Everyone occassionally feels blue or sad, but these feelings are usually pass within a couple of days. When a person has a depressive disorder, it interferes with daily life, normal functioning, and causes pain for both the person with the disorder and those who care about him or her. Depression is a common but serious illness, and most who experience it need treatment to get better. This is disease is often called a white man disease but even Africans can get it to.
Many people with a depressive illness never seek treatment. But the vast majority, even those with the most severe depression, can get better with treatment. This illness has resulted in the development of medications, psychotherapies, and other methods to treat people with this disabling disorder. Depression often co–exists with other illnesses. Such illnesses may precede the depression, cause it, and/or be a consequence of it.
It is likely that the mechanics behind the intersection of depression and other illnesses differ for every person and situation. Regardless, these other co–occurring illnesses need to be diagnosed and treated. Major depressive disorder (depression) is not just a temporary mood, and it’s not a sign of personal weakness. Depression is a serious medical condition with a variety of symptoms.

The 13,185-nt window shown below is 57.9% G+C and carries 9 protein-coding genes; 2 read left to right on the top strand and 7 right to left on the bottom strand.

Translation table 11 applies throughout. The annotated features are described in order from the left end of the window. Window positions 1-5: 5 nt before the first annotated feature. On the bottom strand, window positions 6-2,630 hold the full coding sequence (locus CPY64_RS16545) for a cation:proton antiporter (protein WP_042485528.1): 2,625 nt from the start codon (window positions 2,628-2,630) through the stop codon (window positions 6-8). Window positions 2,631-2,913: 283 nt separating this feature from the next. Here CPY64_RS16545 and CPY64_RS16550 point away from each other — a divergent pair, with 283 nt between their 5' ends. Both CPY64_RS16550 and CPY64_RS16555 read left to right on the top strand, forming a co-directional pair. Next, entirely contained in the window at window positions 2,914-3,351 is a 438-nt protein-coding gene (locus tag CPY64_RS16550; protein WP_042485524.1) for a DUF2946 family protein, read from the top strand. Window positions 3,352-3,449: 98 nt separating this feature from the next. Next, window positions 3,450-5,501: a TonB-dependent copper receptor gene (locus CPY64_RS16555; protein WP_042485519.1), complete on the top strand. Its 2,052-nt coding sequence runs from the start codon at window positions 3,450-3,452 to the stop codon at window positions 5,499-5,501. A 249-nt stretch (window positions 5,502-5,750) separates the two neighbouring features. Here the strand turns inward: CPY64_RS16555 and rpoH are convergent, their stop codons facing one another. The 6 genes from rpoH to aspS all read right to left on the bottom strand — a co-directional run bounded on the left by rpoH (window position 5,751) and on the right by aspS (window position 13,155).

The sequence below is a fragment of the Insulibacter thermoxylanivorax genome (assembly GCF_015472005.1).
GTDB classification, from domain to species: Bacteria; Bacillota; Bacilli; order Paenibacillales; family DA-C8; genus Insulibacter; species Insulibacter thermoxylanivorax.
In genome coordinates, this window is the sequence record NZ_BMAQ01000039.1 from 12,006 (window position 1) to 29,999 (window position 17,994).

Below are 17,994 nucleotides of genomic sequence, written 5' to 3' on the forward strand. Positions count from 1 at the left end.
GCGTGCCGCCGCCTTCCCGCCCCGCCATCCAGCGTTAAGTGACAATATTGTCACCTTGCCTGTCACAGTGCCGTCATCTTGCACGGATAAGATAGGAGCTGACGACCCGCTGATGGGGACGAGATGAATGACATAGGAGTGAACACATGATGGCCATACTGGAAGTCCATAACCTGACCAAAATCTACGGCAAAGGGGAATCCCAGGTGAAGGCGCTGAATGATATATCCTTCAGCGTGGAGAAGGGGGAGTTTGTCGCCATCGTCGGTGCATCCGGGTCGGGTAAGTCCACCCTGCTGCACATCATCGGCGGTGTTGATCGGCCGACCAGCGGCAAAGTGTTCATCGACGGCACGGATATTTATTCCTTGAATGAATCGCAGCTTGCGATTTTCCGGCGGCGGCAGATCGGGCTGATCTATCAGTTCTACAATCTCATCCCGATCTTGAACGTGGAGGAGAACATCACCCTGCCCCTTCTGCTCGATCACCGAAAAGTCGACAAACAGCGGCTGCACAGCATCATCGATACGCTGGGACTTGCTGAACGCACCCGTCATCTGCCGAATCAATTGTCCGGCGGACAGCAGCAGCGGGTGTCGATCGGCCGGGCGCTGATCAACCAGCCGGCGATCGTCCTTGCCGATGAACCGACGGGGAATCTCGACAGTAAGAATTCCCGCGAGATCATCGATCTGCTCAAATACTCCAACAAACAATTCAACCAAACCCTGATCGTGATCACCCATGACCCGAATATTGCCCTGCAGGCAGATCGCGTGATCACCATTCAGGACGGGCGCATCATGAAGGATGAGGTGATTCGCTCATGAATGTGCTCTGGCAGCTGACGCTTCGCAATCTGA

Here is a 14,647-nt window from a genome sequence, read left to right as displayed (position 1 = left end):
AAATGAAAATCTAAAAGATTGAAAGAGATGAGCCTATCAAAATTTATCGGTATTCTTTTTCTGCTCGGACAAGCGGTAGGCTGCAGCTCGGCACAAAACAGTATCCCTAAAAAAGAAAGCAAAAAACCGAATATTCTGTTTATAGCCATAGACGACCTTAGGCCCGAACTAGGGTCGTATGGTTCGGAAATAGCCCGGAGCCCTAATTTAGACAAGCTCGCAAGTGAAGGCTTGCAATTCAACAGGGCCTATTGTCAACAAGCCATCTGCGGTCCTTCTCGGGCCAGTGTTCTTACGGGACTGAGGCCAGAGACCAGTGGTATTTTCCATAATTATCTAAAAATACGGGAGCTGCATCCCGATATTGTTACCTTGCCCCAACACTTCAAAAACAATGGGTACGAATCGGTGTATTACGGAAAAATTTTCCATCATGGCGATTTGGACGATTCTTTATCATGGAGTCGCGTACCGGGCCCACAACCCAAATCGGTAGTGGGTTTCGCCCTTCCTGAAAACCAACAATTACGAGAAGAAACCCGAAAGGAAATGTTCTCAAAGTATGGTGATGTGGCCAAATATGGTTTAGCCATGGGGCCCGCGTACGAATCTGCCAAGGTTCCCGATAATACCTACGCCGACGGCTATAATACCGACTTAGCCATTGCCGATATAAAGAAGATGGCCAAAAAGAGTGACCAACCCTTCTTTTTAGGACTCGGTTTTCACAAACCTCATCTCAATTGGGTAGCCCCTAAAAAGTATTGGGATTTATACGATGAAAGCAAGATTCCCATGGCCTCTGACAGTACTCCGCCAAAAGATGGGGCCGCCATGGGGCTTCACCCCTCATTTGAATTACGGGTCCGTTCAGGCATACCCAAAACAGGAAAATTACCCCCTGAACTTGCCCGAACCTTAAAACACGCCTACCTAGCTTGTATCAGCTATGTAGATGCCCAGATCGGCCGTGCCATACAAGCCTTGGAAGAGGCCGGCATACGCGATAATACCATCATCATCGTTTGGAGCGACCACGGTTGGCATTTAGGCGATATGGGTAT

Emotional symptoms can include sadness, loss of interest in things you once enjoyed, feelings of guilt or worthlessness, restlessness, and trouble concentrating or making decisions. Physical symptoms can include fatigue, lack of energy, and changes in weight or sleep patterns. Additional symptoms of depression may include vague aches and pains, irritability, anxiety, and thoughts of death or suicide.
Someone with depression might think or say any of the following: “I feel sad all the time and just don’t feel like myself”, “I don’t enjoy being with my friends or doing any of the things I usually love to do”, “I’ve been having a lot of trouble sleeping lately”, “sometimes I feel like my life is not worth living anymore”, “I feel like I don’t have any energy”, “I’m not really interested in eating”,”Even after a long day, I still feel restless,”I feel so indecisive and that I can’t make any decisions”, “I just feel so worthless.”
People with a family history of depression may be more likely to get the disease, but anyone can become depressed. Sometimes the triggers are external — for example, relationship troubles or financial problems. At other times the disease may begin with physical illness or hormonal shifts. Depression also may occur without any identifiable trigger at all. For more information about depression Read More